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EN100: Fundamentals of Composition

Instructor: Dean Karpowicz             Office:  CART 281
Emailkarpowic@uwp.edu
Office Hours: Monday 2:00-3:00; Tuesday/Thursday 2:00-3:00; Friday by appt.

Course Description: English 100 focuses on the elementary principles of logic and rhetoric that govern effective organization and presentation of ideas in writing. Instruction in basic grammar will be an integral part of this course, and an understanding of the units we cover will be assessed on tests and in written essays. In the assigned written work, emphasis will be on appropriate limitation of topic and the development of a thesis in a unified, coherent piece of writing. The readings are expository essays that serve as models of standard American usage and examples of organizational strategies.

Course Work: Each student will write six original themes that will vary in length according to each assignment. I don’t normally put word minimums on my assignments. I will, however, provide approximate lengths for each assignment. Each student will also write a rough draft for each assignment. Failure to bring a rough draft to class will result in a zero for the draft portion of the peer editing session. You cannot have someone outside of class edit your paper. Initial and final drafts must be typed, and they must be double-spaced to leave room for comments.

Website: The Litspot site will be used throughout the semester as an area where I will post class information and communications. In addition, some of the in-class exercises (if we are in a lab) and homework will be done on the site.

Grammar: Grammar will count in this class. We will be working from the Little, Brown Brief and will do the practice exercises at the end of each chapter. Once we cover a grammar issue, it will weigh heavily on your theme grades. This means that I will not be collecting and grading the exercises from each chapter. However, we will be going over them in class. There will be three tests on the assigned material, and those tests will make up a significant portion of your homework/quizzes grade. Any student who does not do well on the assigned material should contact me for additional instruction. Do not wait until the night before a test to try to cover all the material.

**You will not pass this class without a basic understanding of grammar.

Required texts
Patterns Plus: A Short Prose Reader with Argumentation
Little, Brown Brief

Attendance

  • Students are allowed no more than three absences.
  • Students missing more than six classes should not expect to pass the class.
  • Students who are sleeping or texting in class will be marked absent.
  • Students who are chronically late will be marked absent.

Late Work and Make-up Work

  • Late themes will be dropped one letter grade for each day they are late. If you have to miss class on the day a theme is due, try to contact me. If you have a legitimate excuse, I’ll understand. Missed quizzes and homework cannot be made up. Homework done while we are conducting class will not count.
  • Exams and Quizzes cannot be made up unless there is a documented emergency.

Revisions

  • Any student who follows the attendance policy will be able to revise one of their first five papers for a higher grade. Revisions can be turned in at any point during the semester, and although I usually take an average of the original and the revision, addressing all comments can result in a perfect final grade. Revisions are due on the last day of class, but they can be turned in at any point in the semester.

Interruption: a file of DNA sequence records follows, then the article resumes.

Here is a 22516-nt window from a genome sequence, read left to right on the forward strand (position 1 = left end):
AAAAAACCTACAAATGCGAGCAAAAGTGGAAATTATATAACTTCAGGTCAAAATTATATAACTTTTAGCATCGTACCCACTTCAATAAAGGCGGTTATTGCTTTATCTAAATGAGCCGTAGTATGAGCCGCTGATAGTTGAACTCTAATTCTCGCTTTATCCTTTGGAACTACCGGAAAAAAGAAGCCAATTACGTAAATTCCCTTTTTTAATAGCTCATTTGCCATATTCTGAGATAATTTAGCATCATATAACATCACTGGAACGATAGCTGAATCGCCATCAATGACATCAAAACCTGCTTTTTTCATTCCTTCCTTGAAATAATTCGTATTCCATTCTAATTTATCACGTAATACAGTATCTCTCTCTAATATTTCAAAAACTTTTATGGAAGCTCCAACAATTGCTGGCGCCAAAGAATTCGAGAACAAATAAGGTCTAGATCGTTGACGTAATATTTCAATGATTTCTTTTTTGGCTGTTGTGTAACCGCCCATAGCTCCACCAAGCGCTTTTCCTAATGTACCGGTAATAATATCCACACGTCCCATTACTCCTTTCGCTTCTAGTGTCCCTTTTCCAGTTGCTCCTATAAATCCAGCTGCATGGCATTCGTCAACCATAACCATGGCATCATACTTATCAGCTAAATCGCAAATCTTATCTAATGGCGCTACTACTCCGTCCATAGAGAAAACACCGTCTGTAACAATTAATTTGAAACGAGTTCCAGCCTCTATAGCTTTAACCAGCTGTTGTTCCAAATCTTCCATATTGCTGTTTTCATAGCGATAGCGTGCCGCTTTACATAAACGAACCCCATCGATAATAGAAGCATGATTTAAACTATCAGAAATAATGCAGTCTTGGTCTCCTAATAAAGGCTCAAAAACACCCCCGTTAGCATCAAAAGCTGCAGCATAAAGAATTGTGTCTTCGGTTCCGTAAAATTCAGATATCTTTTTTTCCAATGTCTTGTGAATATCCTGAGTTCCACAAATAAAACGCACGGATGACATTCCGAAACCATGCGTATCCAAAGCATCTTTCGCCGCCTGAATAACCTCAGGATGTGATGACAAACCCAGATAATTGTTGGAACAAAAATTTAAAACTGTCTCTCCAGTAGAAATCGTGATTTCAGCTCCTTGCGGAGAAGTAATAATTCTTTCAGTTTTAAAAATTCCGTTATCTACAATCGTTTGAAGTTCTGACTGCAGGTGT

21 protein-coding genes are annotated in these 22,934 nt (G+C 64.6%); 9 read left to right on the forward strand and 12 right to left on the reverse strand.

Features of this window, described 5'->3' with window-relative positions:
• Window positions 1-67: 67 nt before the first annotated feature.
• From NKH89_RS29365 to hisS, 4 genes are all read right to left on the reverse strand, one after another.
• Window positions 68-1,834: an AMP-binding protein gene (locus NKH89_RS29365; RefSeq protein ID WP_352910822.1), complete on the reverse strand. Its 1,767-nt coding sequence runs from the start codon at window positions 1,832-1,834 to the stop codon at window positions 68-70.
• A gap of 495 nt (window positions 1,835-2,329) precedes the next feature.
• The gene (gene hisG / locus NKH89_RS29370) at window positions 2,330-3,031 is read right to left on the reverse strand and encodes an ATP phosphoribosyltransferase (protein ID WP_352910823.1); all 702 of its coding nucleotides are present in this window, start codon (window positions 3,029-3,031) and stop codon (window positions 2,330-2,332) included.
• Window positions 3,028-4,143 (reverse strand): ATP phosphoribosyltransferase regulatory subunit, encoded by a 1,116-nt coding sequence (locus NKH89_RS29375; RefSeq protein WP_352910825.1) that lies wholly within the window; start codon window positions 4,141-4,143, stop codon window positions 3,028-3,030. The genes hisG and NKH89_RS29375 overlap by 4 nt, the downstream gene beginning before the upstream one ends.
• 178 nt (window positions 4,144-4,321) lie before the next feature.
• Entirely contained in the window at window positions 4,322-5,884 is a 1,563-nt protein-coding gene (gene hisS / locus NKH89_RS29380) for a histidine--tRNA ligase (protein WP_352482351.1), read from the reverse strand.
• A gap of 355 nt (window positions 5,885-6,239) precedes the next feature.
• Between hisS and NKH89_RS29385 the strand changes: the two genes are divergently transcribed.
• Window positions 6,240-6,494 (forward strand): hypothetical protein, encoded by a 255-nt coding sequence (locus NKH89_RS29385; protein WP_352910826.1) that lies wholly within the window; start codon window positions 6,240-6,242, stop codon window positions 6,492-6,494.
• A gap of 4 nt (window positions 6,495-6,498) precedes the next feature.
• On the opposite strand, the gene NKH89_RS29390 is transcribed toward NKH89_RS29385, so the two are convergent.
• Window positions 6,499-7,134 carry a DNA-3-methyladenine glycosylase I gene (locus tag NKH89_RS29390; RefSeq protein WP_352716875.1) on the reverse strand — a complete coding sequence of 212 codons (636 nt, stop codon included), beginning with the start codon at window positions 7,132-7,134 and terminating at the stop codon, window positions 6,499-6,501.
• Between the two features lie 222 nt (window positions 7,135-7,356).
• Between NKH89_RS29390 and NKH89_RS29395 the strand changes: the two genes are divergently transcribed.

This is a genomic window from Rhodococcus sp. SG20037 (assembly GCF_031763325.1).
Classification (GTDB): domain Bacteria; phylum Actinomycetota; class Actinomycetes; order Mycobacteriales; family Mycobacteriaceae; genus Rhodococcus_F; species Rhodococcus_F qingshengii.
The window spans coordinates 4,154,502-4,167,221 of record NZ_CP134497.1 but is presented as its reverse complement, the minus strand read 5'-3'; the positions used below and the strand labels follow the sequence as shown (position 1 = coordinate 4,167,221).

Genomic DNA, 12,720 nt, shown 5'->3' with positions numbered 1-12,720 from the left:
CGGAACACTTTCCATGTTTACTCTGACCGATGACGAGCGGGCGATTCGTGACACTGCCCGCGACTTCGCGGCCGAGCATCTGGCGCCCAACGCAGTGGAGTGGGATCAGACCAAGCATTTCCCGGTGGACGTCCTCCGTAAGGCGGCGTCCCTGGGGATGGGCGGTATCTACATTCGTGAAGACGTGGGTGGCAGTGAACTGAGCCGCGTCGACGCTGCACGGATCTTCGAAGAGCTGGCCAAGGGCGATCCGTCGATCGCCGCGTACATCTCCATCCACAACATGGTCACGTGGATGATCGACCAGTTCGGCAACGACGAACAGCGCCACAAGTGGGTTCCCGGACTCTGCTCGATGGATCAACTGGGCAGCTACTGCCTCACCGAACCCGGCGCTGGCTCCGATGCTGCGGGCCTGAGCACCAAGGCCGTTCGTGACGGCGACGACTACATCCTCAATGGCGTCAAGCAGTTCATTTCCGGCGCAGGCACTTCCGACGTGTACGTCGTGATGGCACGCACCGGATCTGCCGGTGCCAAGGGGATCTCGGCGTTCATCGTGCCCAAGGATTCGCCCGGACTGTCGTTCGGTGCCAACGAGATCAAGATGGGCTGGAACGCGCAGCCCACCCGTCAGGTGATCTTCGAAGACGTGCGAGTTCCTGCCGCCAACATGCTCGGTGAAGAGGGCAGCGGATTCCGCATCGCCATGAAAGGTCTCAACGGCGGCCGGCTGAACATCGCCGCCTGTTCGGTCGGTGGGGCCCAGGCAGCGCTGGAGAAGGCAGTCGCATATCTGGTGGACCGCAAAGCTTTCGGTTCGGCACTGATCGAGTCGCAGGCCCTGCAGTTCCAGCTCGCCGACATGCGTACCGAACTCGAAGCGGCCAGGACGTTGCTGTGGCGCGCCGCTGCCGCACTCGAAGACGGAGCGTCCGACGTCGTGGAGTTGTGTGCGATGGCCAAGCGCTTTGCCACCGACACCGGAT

The Writing and Tutoring Center

  • I recommend that students make use of the tutoring services at Parkside. Information on making appointments and the policies can be found here.

Plagiarism

  • Any student found guilty of plagiarism will receive a zero for the theme, and plagiarism can result in a zero for the course. You may view the English Department policy here.

Disability Services Statement

It is the University’s policy to provide, on a flexible and individual basis, reasonable accommodations to students who have documented disabilities that may affect their ability to participate in course activities or to meet course requirements. Students with disabilities are encouraged to contact Disability Services for a letter of verification to provide to their instructors. Disability Services is located in WYLL D175 and can be reached at 595-2372 or kirby@uwp.edu

Grading Breakdown

10%   Theme 1
10%   Theme 2
10%   Theme 3
10%   Theme 4
10%   Theme 5
20%   Theme 6
10%   Peer Editing
10%   Homework/Quizzes
10%   Class Participation/Attendance

Homework/Quizzes Breakdown
15 points: Diagnostic Paragraph
15 points: Descriptive Paragraph
20 points: Grammar Review 1
20 points: Grammar Review 2
30 points: Final Grammar Review

English Department Goals and Objectives

Writing Goal Students will become writers who know how to employ a wide range of strategies as they write and to use different writing process elements appropriately to communicate with different audiences for a variety of purposes.

Objectives

Students will:

  • craft written responses to texts that put the writer’s ideas in conversation with those in a text in ways that are appropriate to the discipline of English, or other appropriate contexts;
  • write about texts for multiple purposes including (but not limited to) interpretation, synthesis, response, summary, critique, and analysis;
  • create multiple kinds of texts to extend and synthesize their thinking (including, but not limited to, analytical essays,  poems, scripts, brochures, short stories, graphic narratives);
  • write texts for various audiences and purposes that are inventive (including, but not limited to, poetry, fiction, film, essays, scripts, graphic narratives);
  • craft writing as a process of motivated inquiry, engaging other writers’ ideas as they explore and develop their own;
  • demonstrate an ability to revise for content and edit for grammatical and stylistic clarity;
  • demonstrate an ability to use the appropriate technology to communicate ideas;
  • demonstrate an ability to write in several modes and for different audiences and purposes, with an awareness of the social implications and theoretical issues these shifts raise;
  • demonstrate an ability to understand language, including its complexities, nuances, ambiguities, connotations and denotations, and be able to express that understanding, with increasing sophistication, as is appropriate for the level and context of the course;
  • demonstrate an ability to write texts informed by specific (as is appropriate for the discipline and course contexts) rhetorical strategies.